NCAA hands down sanctions to UNC football program
On Sept. 19, the day North Carolina sent the NCAA its response letter addressing the nine major violations with which the UNC football program had been charged, an exasperated Dick Baddour tried to sum up just how difficult the situation facing the University actually was.
“This consumes us,” the former athletic director said. “It’s what we do. It’s what we have been doing for the last year.”
More than 19 weeks after UNC’s hearing with the NCAA Committee on Infractions, the NCAA handed down additional sanctions to the UNC football program Monday that included scholarship reductions and a one-year postseason ban.
The punishments amount to more than what the University self-imposed, and they’ll linger for several years. But the door has finally closed on a two-year struggle that has seen the firing of UNC’s head football coach, the resignation of its athletic director and widespread criticism of Chancellor Holden Thorp.
“We went through a very thorough process when we decided what penalties we would impose. … We wanted to do what we thought was appropriate, and that was the action that we took,” Baddour said. “The NCAA has decided otherwise, and now it’s appropriate that we accept that and that we move on.”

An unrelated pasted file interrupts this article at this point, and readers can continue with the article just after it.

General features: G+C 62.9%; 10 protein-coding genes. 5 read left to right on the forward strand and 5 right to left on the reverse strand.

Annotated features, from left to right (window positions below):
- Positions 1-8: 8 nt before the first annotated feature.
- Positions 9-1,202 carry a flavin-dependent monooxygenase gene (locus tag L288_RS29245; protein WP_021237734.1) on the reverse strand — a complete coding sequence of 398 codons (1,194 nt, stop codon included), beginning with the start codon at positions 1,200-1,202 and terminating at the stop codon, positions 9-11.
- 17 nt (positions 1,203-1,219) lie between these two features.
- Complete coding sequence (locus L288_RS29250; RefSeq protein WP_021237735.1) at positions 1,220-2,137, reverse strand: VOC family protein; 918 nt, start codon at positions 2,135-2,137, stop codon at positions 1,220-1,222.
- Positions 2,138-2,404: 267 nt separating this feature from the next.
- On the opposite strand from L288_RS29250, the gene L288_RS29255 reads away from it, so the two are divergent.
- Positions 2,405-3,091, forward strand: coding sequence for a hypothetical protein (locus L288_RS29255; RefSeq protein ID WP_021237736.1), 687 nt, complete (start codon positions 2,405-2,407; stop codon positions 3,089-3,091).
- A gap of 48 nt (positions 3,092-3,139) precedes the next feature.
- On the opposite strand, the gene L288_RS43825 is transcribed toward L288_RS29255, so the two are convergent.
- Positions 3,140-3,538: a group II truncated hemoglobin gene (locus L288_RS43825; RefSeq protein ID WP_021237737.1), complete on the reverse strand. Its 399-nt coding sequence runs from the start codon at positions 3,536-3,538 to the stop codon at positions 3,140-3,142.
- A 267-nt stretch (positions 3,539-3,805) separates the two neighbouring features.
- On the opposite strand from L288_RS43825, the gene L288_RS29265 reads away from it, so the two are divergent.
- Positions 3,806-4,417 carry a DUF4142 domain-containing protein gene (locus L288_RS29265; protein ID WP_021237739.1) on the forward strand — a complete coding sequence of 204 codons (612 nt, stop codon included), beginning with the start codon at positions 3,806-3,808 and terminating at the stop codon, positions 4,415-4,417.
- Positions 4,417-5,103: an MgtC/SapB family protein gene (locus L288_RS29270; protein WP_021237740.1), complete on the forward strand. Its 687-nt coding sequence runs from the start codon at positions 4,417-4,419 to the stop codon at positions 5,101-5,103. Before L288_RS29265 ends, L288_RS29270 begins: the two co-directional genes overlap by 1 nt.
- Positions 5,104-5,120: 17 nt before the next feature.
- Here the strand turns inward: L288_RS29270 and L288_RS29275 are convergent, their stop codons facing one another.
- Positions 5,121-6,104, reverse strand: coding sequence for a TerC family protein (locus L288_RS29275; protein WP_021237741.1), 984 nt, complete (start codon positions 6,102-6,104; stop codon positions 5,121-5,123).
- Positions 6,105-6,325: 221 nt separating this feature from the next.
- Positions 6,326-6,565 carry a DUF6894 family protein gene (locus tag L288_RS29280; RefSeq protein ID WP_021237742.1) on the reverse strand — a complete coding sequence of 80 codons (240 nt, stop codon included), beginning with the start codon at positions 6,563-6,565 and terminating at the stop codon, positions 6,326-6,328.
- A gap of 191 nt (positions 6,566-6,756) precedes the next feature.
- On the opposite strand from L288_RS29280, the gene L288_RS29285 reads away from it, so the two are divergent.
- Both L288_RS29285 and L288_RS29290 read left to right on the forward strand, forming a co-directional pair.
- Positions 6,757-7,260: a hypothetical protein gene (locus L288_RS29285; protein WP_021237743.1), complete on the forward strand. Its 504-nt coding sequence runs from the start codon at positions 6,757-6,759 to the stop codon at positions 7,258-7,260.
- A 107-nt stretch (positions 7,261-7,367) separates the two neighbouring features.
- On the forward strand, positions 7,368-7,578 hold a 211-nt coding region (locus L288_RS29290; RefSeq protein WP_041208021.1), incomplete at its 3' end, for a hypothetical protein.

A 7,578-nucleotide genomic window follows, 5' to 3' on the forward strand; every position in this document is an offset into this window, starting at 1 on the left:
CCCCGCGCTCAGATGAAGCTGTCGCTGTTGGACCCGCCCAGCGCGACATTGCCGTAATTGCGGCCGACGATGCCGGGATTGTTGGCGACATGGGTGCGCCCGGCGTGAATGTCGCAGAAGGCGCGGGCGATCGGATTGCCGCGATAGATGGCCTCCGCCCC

What the NCAA found
According to the public infractions report the NCAA released Monday, UNC’s violations fell into three categories: academic fraud and impermissible benefits to football players from former North Carolina tutor Jennifer Wiley, the delivery of improper benefits to student athletes by sports agents and others, and “unethical conduct” committed by former North Carolina associate head coach John Blake.
The report states that Wiley, who did not cooperate with the NCAA during the investigation, helped three football players with writing assignments, and gave impermissible benefits, including paying for airfare and parking tickets, to 11 student athletes.
It was also determined that seven UNC student athletes received more than $27,000 worth of impermissible benefits, including jewelry, travel and meals from agents or their associates.
Although former head football coach Butch Davis was fired in connection with the investigation, he was never specifically accused of any wrongdoing in the NCAA’s notice of allegations or the report that was released Monday.
Blake, who resigned from his coaching role at UNC in September 2010, denied any activity with a sports agency when he was interviewed by the NCAA, according to the report.
But upon further investigation by the NCAA, it was determined that Blake not only had a credit card from the agency in his name, but he was also listed as an agency vice president in a brochure.
According to NCAA.org, the average time between an infractions committee hearing and the release of an infractions report is eight to 12 weeks. However, partially because Blake was slow to cooperate with the NCAA’s investigation process, the report took more than 19 weeks to surface.
What the future holds
In its response letter to the NCAA’s allegations sent Sept. 19, UNC instituted a new social media policy alongside a series of self-imposed sanctions.